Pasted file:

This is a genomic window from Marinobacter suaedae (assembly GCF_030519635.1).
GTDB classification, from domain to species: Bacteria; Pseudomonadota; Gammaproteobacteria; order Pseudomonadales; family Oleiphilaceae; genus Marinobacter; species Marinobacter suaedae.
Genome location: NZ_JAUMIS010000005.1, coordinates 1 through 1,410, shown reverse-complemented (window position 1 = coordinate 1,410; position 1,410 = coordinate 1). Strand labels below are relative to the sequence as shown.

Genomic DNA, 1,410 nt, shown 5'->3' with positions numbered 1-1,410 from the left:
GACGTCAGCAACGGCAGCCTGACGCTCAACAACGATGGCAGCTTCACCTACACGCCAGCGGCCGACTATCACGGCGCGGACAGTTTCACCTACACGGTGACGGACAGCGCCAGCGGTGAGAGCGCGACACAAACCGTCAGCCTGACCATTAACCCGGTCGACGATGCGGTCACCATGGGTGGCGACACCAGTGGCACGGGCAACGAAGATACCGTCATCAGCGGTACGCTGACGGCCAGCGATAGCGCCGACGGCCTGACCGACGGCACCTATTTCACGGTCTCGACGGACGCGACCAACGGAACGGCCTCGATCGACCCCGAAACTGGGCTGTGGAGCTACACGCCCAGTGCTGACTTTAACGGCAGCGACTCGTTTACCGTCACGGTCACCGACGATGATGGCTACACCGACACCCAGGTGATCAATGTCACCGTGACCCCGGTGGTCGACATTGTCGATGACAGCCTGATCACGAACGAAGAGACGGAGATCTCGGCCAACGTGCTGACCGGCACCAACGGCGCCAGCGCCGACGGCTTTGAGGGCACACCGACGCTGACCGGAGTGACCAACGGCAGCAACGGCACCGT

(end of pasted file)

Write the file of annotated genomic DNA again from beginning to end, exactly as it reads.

This is a genomic window from Marinobacter suaedae (assembly GCF_030519635.1).
GTDB classification, from domain to species: Bacteria; Pseudomonadota; Gammaproteobacteria; order Pseudomonadales; family Oleiphilaceae; genus Marinobacter; species Marinobacter suaedae.
Genome location: NZ_JAUMIS010000005.1, coordinates 1 through 1,410, shown reverse-complemented (window position 1 = coordinate 1,410; position 1,410 = coordinate 1). Strand labels below are relative to the sequence as shown.

Genomic DNA, 1,410 nt, shown 5'->3' with positions numbered 1-1,410 from the left:
GACGTCAGCAACGGCAGCCTGACGCTCAACAACGATGGCAGCTTCACCTACACGCCAGCGGCCGACTATCACGGCGCGGACAGTTTCACCTACACGGTGACGGACAGCGCCAGCGGTGAGAGCGCGACACAAACCGTCAGCCTGACCATTAACCCGGTCGACGATGCGGTCACCATGGGTGGCGACACCAGTGGCACGGGCAACGAAGATACCGTCATCAGCGGTACGCTGACGGCCAGCGATAGCGCCGACGGCCTGACCGACGGCACCTATTTCACGGTCTCGACGGACGCGACCAACGGAACGGCCTCGATCGACCCCGAAACTGGGCTGTGGAGCTACACGCCCAGTGCTGACTTTAACGGCAGCGACTCGTTTACCGTCACGGTCACCGACGATGATGGCTACACCGACACCCAGGTGATCAATGTCACCGTGACCCCGGTGGTCGACATTGTCGATGACAGCCTGATCACGAACGAAGAGACGGAGATCTCGGCCAACGTGCTGACCGGCACCAACGGCGCCAGCGCCGACGGCTTTGAGGGCACACCGACGCTGACCGGAGTGACCAACGGCAGCAACGGCACCGT